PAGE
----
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Scientists at NASA's Goddard Space Flight Center used the Discover supercomputer to create a simulation of our solar system as it might appear to alien astronomers thousands of light-years away.
This "alien's view of [the] solar system" was created by tracking 75,000 dust particles (See image and video below). Motherboard TV explains, "The [dust] grains are part of the Kuiper Belt (pron. kai pur), an icy region beyond Neptune where millions of small bodies (including Pluto) orbit the sun - and which may be the only visible signature of our solar system from afar."
Astrophysicist Marc Kuchner lead the study and published a paper on his findings in the September 7 Astrophysical Journal. "The planets may be too dim to detect directly, but aliens studying the solar system could easily determine the presence of Neptune -- its gravity carves a little gap in the dust," Kuchner said. "We're hoping our models will help us spot Neptune-sized worlds around other stars."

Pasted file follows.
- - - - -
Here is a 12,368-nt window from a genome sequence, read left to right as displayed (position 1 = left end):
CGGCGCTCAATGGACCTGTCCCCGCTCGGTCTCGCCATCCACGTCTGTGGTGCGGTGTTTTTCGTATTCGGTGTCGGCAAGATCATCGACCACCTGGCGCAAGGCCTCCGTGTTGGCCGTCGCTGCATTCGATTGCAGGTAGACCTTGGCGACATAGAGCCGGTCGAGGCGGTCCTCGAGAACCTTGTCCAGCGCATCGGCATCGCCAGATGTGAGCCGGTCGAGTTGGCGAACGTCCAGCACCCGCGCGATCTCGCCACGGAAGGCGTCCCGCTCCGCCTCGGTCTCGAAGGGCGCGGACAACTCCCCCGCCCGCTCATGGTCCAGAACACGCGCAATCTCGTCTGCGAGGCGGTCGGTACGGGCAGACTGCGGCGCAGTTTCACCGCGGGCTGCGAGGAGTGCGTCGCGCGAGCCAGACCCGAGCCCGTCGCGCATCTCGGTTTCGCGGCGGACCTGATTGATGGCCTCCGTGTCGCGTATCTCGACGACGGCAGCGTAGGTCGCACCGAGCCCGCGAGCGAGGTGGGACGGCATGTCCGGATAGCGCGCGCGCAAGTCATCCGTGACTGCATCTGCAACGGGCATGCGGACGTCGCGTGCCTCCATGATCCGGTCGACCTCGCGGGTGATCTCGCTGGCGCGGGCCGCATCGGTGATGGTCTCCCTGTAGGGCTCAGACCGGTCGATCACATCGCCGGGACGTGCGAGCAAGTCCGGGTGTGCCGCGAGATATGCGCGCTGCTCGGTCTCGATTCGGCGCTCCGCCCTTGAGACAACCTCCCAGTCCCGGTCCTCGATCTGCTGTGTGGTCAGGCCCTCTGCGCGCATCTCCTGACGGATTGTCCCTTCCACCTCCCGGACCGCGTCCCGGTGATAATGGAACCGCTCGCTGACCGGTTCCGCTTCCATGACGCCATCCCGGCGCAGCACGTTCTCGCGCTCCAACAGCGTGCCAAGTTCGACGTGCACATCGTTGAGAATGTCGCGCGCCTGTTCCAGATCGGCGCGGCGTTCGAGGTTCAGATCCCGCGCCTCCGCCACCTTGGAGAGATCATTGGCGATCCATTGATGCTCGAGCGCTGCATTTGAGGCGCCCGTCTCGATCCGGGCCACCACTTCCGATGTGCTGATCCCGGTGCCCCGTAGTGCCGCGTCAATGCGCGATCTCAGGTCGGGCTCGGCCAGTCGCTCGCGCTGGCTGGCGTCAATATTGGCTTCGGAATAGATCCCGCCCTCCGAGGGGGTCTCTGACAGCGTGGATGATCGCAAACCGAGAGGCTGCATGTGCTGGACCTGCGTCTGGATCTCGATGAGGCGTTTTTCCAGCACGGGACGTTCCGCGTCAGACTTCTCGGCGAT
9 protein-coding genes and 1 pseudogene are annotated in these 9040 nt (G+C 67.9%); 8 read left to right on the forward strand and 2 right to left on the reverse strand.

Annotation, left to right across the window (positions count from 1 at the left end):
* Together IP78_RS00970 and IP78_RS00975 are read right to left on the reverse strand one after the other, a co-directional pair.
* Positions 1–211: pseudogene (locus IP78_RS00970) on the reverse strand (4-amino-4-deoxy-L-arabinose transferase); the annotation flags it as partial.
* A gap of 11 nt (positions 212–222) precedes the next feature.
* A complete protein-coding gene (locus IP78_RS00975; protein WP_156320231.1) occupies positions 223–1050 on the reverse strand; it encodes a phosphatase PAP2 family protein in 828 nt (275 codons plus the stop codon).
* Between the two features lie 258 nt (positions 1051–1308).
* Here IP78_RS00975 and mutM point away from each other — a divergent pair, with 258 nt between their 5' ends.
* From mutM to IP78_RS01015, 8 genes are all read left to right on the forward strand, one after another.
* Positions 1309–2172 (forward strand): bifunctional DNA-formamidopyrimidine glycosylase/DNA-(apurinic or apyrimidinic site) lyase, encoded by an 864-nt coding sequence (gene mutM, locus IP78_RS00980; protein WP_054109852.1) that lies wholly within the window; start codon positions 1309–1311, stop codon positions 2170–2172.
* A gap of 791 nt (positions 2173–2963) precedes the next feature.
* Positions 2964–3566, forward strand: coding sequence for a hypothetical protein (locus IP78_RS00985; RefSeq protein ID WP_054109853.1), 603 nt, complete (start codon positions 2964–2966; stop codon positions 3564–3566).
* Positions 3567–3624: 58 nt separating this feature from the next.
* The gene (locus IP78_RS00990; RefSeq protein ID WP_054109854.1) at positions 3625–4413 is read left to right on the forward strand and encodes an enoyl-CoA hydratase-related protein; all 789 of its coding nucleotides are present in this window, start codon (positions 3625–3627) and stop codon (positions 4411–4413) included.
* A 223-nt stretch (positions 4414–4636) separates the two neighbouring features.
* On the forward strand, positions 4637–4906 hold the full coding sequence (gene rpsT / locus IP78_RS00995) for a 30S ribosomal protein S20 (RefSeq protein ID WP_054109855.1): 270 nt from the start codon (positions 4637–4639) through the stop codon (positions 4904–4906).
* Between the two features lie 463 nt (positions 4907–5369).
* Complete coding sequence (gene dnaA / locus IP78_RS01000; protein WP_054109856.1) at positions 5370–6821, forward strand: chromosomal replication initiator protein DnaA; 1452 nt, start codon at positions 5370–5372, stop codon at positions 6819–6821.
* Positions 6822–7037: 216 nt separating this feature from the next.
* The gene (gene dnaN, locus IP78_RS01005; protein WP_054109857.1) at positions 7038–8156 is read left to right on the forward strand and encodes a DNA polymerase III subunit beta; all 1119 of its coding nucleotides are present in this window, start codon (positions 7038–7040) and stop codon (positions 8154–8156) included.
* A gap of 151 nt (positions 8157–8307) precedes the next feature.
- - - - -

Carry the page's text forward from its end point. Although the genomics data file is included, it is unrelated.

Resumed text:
Kuchner and his team were surprised by how closely their simulations resembled Hubble Telescope images of Fomalhaut, a young star located 25 light-years away, in the constellation Piscis Austrinus. "The amazing thing is that we've already seen these narrow rings around other stars," said Christopher Stark, who assisted Kuchner in his research. "One of our next steps will be to simulate the debris disks around Fomalhaut and other stars to see what the dust distribution tells us about the presence of planets."
Watch the video (below) to learn more about how astronomers could discover planets like Neptune--and possibly Earth--without seeing them directly. Click here to read more from NASA about these new data.
Image credit: NASA